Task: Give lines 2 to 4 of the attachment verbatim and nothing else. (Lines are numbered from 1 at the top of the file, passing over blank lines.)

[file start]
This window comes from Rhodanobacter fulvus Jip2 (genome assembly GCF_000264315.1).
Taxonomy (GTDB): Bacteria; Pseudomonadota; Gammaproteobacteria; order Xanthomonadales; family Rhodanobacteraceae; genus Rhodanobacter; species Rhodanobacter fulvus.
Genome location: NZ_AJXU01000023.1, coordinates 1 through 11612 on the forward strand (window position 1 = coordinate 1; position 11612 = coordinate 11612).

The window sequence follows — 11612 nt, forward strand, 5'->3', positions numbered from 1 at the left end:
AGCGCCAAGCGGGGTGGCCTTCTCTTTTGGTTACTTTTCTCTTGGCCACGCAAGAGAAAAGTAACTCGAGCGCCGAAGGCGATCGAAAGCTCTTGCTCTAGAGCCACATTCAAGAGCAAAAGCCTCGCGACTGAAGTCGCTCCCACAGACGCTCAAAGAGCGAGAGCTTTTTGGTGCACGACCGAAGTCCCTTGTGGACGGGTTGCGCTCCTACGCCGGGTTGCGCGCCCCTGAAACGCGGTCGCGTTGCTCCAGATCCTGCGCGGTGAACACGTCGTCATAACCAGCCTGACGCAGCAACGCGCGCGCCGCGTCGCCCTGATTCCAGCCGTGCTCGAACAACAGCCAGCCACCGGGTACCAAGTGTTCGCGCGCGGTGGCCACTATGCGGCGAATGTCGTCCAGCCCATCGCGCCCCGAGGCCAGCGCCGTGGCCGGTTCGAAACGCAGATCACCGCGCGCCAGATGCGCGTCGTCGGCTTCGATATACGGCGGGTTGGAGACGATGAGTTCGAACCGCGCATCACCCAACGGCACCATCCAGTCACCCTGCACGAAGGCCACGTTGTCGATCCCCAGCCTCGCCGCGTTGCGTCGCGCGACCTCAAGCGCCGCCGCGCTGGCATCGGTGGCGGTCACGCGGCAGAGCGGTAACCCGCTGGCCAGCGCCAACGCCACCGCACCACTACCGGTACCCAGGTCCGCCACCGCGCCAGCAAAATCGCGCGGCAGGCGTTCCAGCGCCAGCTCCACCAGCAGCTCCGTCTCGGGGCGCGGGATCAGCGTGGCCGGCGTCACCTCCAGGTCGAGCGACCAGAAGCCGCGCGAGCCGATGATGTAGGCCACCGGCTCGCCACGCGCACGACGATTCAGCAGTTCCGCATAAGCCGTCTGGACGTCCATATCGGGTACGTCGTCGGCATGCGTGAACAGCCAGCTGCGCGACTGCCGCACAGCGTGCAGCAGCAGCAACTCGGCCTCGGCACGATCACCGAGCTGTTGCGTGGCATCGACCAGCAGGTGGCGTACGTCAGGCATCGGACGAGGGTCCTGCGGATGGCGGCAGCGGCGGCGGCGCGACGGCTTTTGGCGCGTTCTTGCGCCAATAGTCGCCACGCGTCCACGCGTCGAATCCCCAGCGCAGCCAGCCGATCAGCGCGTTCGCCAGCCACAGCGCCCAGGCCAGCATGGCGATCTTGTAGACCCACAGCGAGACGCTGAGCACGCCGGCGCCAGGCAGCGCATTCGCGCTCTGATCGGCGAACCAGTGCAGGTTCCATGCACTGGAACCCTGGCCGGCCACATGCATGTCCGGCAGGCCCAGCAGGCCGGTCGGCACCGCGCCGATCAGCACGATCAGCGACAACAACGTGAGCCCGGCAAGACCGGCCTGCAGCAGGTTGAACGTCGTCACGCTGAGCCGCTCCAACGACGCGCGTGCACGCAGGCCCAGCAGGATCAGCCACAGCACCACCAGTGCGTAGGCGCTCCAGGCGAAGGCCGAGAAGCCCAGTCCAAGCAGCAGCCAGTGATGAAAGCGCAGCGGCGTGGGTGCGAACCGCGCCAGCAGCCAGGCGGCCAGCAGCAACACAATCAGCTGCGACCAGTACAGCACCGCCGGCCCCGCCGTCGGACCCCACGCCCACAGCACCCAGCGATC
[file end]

Taxonomy (GTDB): Bacteria; Pseudomonadota; Gammaproteobacteria; order Xanthomonadales; family Rhodanobacteraceae; genus Rhodanobacter; species Rhodanobacter fulvus.
Genome location: NZ_AJXU01000023.1, coordinates 1 through 11612 on the forward strand (window position 1 = coordinate 1; position 11612 = coordinate 11612).

The window sequence follows — 11612 nt, forward strand, 5'->3', positions numbered from 1 at the left end: